Tributes to oldest Holocaust survivor Alice Herz-Sommer as film awaits Oscar recognition
PUBLISHED: 18:00 26 February 2014
“In the middle of hell, my mother created a Garden of Eden for me.”
These are the words of late concert cellist Stephan Sommer who spent two years as a child pressed against his mother on a filthy mattress in a Nazi concentration camp.
Mr Sommer died of a heart attack in 2001, aged 64, and on Sunday his 110-year-old mother Alice Herz-Sommer passed away as the world’s oldest known Holocaust survivor.
Ms Herz-Sommer, who lived in Belsize Grove, Belsize Park, for the last 27 years of her life, spent two years with her young son in Theresienstadt concentration camp in the city of Terezin, located in what is now the Czech Republic, during the Second World War.
During her time in captivity, Ms Herz-Sommer, known affectionately to her family as Gigi, lost her mother, husband and other family members to the Nazi death camps.
As an accomplished pianist, she managed to avoid deportation with her son to Auschwitz through her performances in numerous concerts during her time in Theresienstadt.
Survivors who witnessed the concerts recounted how the beauty of Ms Herz-Sommer’s playing transported them away from the horrors of their daily life and offered them hope.
In 2007, a book inspired by Mr Sommer’s words, A Garden of Eden in Hell, recounting Ms Herz-Sommer’s extraordinary life story was published.
Following its launch, Ms Herz-Sommer told the Ham&High: “I was a mother in a concentration camp with a child who is starting to think and ask questions.
“Why are we here? Why don’t we get to eat something? What are Jews? What is war? Who is Hitler? It’s very difficult to answer a child. I was concerned not to awake in him a hatred.”
Primrose Hill resident Judith Konrad, 85, who spent four months in Austria’s Lichtenworth concentration camp, never met Ms Herz-Sommer but knew of her story as a fellow Holocaust survivor.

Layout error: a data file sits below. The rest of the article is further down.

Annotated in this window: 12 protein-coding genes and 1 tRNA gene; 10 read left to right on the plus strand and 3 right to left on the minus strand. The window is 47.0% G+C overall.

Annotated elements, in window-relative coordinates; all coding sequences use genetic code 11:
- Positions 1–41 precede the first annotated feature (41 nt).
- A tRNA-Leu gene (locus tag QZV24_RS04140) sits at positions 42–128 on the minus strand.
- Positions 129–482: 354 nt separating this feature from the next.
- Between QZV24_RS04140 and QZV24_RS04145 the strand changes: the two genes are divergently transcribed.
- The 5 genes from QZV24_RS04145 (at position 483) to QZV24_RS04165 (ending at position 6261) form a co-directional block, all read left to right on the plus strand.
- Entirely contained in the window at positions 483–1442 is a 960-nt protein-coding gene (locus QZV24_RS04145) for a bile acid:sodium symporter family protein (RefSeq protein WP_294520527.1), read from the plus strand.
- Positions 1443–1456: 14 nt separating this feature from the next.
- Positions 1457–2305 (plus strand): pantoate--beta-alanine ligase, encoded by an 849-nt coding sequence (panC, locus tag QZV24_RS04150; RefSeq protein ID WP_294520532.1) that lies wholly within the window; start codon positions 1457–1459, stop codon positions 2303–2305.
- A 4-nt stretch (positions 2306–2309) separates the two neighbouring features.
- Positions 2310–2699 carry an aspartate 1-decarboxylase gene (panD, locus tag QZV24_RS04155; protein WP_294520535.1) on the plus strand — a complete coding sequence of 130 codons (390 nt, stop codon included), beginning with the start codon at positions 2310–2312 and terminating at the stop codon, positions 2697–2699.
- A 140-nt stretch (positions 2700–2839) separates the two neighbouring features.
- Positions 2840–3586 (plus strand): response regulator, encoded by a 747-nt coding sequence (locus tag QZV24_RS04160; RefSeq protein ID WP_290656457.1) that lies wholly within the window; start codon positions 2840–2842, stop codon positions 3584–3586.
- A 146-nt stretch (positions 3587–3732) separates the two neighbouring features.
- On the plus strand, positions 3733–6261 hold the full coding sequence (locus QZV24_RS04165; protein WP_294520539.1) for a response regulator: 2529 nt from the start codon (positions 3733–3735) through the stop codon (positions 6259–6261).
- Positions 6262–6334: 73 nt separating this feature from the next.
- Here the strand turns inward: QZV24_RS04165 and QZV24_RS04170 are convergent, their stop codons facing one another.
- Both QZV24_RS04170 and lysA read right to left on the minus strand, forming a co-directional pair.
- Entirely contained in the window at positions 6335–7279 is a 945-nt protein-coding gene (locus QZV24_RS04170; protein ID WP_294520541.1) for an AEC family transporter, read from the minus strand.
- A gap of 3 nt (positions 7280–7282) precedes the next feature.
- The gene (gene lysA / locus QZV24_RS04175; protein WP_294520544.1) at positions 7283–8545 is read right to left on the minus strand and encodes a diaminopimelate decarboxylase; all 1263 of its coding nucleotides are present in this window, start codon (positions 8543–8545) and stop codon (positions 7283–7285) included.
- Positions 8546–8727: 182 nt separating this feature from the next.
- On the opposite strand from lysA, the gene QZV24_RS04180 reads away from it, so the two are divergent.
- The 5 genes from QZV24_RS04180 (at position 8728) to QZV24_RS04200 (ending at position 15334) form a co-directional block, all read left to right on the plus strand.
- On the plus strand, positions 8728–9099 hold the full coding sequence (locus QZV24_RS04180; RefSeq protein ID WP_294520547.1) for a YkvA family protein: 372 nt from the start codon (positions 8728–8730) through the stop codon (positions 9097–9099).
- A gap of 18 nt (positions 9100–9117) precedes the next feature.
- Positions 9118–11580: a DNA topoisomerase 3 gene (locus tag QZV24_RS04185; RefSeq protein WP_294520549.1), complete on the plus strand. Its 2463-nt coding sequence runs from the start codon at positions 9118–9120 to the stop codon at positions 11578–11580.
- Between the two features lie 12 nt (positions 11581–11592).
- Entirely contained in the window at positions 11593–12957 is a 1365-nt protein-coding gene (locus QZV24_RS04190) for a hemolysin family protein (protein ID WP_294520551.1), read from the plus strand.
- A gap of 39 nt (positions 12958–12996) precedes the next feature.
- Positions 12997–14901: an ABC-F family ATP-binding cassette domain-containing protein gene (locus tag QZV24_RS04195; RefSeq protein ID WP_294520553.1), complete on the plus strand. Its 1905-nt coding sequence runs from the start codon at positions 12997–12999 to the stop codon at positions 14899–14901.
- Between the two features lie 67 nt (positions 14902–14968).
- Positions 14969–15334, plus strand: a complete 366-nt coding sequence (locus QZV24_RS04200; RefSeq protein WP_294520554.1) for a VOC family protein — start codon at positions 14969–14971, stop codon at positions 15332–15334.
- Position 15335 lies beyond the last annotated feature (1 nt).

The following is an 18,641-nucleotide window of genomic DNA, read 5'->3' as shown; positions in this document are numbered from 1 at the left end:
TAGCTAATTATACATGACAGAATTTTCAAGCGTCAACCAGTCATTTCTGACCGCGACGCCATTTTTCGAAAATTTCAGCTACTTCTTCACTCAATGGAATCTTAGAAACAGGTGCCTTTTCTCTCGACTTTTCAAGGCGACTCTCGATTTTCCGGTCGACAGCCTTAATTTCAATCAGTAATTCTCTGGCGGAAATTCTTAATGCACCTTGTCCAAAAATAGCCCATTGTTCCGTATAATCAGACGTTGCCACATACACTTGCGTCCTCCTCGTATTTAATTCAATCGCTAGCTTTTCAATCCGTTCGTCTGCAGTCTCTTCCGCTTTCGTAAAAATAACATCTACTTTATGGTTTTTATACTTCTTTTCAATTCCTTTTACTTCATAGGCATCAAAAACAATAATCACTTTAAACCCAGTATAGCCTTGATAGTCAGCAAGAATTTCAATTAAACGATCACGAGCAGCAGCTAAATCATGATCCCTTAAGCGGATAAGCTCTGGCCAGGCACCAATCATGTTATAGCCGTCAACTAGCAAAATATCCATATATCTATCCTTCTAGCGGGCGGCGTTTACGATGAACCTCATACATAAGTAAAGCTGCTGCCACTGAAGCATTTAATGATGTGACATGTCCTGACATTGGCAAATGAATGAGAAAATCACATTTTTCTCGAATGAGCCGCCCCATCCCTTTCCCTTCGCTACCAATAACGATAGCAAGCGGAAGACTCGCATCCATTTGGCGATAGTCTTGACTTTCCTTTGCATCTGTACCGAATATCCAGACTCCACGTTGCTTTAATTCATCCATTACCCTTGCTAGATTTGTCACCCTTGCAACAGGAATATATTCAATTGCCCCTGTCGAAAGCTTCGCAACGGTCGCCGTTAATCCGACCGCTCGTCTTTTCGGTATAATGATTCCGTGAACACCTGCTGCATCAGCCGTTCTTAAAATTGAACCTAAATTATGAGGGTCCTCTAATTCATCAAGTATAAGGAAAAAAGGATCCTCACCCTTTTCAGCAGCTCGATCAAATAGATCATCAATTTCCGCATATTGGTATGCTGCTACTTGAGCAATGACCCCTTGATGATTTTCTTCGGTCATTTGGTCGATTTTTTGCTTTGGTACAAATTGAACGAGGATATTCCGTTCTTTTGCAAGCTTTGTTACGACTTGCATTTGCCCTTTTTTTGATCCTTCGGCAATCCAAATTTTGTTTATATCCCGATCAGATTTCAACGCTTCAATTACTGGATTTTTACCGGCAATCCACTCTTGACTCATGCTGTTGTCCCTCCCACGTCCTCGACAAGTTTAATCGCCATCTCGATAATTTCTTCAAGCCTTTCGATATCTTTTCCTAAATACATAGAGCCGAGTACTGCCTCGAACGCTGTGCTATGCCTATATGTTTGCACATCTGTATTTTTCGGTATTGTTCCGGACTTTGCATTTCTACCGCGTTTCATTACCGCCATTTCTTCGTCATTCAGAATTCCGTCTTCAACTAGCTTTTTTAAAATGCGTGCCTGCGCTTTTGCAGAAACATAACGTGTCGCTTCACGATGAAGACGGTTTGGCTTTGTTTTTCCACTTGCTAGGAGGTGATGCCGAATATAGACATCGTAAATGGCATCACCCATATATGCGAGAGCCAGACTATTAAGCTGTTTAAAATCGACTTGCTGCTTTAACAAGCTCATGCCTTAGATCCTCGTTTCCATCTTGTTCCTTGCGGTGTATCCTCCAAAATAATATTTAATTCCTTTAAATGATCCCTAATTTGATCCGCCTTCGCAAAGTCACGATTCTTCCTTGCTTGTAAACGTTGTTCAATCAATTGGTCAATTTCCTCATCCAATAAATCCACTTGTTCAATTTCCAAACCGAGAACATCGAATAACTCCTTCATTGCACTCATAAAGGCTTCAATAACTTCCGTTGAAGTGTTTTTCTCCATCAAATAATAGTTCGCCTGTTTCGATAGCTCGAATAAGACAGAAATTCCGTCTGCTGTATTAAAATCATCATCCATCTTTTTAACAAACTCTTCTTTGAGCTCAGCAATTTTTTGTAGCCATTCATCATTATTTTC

“She was a great survivor,” said Mrs Konrad. “I believe she was working until the last minute of her life, playing the piano.
“I was just thinking there must be very few of us left. We have to talk about it, we have to tell the future generations all about it and it must not be forgotten.”
Ms Herz-Sommer arrived in Theresienstadt camp with her husband Leopold Sommer and their five-year-old son Stephan in 1943 before Leopold was moved onto Auschwitz and finally Dachau where he died from typhus in 1944.
An Orthodox Jewish man who shared a bunk with Leopold in his final hours later visited Ms Herz-Sommer, who had shielded Stephan from the horrors of Theresienstadt for two years before being liberated by the Russians in 1945.
The purpose of the man’s visit was to return the tin spoon Leopold used to feed himself throughout his time in the Nazis’ camps – the only remaining evidence of his final years.
In 1949, Ms Herz-Sommer left her native Prague for the final time to settle with family in Israel.
She moved to Belsize Park in 1986 to be near Stephan, by then a famous cellist with two sons. She swam every day until she was 97.
And in a poignant turn of events, exactly a week after her death, Ms Herz-Sommer and her story could be in line for an Oscar.
The Lady In Number 6: Music Saved My Life, a 38-minute documentary film about her life, is up for best short documentary at the Academy Awards to be handed out on Sunday.
Karen Pollock, chief executive of the Holocaust Educational Trust, said: “With the passing of Alice Herz-Sommer, we are once again reminded that Holocaust survivors will not be with us forever.
“We must all take on the responsibility to ensure that the horrors they endured are never forgotten.”
Ms Herz-Sommer’s grandson Ariel Sommer said: “Much has been written about her, but to those of us who knew her best, she was our dear Gigi. She loved us, laughed with us and cherished music with us.
“She was an inspiration and our world will be poorer without her by our side.”
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